First Nations Sue: Wild Stock Caught in the Net04 February 2009
BRITISH COLUMBIA, CANADA - Class-Action Law Suit to be launched by the Kwicksutaineuk/Ah-Kwa-Mish against the British Columbia Government to address the impacts of salmon farms on wild salmon in their territory.
Wild salmon are being driven away from their native Canadian spawning grounds because of the large amount of hazardous fish farms blocking the way.
The B.C. government has acknowledged the risks of open-net cage salmon farming by implementing a moratorium on B.C.'s north coast. Yet they are considering allowing a major expansion of the salmon farming industry on our south coast. Applications for expansion currently in process would triple the production at some farm sites in the northern Georgia Strait.
Utilizing the Class Proceedings Act of British Columbia, the Kwicksutaineuk/Ah-Kwa-Mish First Nation will seek remedies from the court requiring the defendant, the B.C. Government (represented by the B.C. Minister of Agriculture and Lands) to address the decline in wild salmon in their traditional territory.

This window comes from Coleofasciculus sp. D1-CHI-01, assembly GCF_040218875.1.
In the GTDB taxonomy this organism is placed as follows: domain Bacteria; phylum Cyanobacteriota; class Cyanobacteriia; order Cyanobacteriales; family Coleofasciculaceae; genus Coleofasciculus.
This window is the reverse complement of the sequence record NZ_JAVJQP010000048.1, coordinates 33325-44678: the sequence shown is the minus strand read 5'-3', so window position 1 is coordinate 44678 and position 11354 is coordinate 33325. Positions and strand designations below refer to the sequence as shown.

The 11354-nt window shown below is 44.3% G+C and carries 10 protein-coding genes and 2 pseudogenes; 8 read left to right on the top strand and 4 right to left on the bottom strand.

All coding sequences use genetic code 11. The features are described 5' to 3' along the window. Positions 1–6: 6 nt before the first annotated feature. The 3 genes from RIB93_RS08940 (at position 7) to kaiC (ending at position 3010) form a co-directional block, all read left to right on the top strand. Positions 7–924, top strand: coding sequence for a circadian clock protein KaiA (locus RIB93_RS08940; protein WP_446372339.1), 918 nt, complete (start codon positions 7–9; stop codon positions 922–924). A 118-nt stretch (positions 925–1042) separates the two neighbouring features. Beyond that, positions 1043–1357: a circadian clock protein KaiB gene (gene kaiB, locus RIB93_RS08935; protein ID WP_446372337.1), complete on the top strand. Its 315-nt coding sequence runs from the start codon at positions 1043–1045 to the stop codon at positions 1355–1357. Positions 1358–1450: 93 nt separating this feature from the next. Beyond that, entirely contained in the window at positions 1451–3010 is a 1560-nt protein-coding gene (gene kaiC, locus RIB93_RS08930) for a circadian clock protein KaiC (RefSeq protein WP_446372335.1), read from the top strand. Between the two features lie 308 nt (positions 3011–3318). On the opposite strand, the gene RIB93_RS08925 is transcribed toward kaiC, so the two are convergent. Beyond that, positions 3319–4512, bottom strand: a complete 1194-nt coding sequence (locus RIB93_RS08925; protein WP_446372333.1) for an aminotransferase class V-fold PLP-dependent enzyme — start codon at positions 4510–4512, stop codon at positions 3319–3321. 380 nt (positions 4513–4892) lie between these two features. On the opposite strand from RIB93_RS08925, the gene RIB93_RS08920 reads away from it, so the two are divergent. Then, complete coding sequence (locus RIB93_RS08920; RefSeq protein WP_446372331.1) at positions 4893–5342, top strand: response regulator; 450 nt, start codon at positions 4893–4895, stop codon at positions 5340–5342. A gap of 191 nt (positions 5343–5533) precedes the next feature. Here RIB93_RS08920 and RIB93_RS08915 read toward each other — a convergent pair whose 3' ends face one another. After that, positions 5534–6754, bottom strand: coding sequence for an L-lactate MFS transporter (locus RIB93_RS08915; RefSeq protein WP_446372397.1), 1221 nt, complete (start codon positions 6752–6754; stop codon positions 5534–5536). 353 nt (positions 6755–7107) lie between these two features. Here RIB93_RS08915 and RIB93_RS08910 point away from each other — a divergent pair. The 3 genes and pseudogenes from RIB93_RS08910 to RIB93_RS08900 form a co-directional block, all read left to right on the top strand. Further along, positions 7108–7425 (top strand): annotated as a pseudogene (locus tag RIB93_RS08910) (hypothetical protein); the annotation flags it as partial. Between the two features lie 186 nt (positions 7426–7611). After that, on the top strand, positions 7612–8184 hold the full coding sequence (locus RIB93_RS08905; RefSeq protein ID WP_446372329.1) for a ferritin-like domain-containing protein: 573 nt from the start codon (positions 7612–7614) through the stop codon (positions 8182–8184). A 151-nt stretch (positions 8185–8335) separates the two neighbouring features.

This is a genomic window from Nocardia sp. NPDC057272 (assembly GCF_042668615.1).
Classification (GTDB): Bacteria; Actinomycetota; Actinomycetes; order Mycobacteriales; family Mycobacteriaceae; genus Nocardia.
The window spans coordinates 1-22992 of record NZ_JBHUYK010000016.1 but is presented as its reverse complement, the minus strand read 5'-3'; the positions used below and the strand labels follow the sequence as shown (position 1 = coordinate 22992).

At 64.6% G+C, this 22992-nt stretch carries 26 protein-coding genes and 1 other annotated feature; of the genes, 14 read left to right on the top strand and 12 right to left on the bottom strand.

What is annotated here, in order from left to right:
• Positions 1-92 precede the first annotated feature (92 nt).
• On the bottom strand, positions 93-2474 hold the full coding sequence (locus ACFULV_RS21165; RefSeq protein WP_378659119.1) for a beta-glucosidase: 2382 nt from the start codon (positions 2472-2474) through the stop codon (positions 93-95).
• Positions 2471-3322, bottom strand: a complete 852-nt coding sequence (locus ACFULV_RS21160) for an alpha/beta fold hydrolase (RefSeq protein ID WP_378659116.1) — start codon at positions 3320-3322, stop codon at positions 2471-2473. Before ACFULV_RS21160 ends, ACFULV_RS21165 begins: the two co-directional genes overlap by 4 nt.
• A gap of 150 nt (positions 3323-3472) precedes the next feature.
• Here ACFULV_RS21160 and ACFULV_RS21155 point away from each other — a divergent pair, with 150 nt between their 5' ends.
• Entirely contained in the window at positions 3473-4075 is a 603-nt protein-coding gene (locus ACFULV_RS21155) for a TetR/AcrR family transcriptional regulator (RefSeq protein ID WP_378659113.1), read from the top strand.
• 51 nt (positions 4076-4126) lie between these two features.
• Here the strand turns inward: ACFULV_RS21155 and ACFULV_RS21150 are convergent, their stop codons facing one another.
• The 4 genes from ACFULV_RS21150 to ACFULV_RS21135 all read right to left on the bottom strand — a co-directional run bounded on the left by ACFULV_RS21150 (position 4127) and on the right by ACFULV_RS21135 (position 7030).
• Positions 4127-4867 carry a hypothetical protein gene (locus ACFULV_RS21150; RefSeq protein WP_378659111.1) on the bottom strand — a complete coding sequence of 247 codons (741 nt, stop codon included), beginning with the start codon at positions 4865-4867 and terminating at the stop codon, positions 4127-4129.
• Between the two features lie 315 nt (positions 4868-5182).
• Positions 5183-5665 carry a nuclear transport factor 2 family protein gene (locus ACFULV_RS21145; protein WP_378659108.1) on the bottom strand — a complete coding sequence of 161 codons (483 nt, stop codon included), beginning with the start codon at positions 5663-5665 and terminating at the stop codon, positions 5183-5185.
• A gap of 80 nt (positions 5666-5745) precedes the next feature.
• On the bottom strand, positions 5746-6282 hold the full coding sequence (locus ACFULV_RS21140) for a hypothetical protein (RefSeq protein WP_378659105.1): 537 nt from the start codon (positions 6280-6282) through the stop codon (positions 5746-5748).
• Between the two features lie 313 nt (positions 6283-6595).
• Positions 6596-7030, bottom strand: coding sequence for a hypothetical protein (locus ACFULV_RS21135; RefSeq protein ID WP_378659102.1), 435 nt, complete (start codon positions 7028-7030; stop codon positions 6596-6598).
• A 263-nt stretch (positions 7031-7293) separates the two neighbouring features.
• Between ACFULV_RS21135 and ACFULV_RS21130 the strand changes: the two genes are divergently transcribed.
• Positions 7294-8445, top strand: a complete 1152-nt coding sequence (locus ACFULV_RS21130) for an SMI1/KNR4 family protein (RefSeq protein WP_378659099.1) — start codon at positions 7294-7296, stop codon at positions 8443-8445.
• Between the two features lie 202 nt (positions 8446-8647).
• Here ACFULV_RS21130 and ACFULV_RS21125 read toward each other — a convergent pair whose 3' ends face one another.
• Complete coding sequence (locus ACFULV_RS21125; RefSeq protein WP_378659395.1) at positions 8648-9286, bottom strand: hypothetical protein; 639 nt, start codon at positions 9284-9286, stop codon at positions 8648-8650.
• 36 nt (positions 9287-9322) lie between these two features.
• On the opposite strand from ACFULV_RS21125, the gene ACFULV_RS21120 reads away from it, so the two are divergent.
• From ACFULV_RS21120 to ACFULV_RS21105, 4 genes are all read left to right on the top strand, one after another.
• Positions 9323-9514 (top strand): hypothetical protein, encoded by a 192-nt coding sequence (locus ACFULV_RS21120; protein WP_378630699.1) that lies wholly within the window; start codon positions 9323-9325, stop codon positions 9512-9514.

The KAFN have asserted a constitutionally protected Aboriginal right to fish for wild salmon for food, social and ceremonial purposes within the Broughton Archipelago. The Broughton Archipelago is the area of bays, islands and mainland coast adjacent to the north east side of Vancouver Island.
Currently 29 salmon aquaculture sites are authorized by the B.C. Government to operate in the Broughton Archipelago. It is the KAFN's position that these operations have contributed to a drastic decline in salmon stocks within the Broughton.
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